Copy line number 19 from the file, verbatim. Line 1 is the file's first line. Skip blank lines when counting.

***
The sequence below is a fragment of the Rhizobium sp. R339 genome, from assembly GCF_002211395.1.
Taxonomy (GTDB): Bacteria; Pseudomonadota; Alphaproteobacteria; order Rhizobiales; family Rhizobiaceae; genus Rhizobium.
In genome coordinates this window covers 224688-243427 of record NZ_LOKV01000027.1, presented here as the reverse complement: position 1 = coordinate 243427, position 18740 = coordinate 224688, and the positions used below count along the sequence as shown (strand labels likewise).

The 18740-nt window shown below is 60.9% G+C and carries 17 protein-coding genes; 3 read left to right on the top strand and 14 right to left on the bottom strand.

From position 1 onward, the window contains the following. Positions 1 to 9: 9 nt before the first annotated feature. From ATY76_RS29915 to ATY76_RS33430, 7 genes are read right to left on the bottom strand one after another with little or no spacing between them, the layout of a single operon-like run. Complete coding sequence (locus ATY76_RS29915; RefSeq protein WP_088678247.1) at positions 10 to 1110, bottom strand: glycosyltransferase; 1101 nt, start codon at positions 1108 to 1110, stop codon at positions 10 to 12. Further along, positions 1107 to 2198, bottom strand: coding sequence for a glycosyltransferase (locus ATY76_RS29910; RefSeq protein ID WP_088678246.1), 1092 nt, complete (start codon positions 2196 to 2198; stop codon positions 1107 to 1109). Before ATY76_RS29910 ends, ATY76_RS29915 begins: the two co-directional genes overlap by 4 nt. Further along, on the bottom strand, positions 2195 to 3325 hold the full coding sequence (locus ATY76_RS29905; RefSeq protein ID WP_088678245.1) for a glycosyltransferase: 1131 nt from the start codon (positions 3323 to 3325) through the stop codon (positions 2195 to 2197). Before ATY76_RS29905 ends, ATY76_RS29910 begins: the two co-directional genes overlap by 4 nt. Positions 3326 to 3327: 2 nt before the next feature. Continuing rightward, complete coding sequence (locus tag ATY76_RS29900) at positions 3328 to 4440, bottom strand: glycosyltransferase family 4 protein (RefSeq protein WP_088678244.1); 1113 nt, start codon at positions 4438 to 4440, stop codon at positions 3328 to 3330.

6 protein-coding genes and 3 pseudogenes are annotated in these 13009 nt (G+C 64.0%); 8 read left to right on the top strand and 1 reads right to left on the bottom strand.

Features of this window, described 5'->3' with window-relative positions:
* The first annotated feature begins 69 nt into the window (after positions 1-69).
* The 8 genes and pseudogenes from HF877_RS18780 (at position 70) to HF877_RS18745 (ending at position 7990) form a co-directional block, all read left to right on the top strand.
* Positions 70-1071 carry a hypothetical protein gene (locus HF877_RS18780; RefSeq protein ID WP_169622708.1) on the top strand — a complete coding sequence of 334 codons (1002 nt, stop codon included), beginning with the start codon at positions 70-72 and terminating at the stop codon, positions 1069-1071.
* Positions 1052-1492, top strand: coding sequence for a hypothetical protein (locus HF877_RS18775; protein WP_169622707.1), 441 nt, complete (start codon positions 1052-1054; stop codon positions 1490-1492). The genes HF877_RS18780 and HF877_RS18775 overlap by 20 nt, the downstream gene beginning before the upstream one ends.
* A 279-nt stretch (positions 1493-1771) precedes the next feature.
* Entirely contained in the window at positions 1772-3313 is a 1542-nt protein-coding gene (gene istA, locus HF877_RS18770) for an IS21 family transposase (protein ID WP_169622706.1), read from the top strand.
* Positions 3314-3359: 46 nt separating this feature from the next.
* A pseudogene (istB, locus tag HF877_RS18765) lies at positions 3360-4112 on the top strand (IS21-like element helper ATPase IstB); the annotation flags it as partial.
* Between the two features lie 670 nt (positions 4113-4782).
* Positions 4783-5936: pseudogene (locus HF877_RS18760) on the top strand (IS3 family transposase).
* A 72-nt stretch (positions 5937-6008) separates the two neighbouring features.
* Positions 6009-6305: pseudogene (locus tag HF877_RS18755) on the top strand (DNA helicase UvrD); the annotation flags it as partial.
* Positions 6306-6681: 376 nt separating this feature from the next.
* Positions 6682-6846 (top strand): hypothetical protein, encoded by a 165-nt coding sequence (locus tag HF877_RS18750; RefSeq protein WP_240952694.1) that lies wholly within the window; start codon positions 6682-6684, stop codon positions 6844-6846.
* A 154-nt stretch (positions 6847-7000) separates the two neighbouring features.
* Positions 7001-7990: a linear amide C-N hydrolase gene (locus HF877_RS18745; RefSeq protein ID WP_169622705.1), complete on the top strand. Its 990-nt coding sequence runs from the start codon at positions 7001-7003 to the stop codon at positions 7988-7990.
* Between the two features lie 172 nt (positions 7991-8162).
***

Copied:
* Positions 6009-6305: pseudogene (locus tag HF877_RS18755) on the top strand (DNA helicase UvrD); the annotation flags it as partial.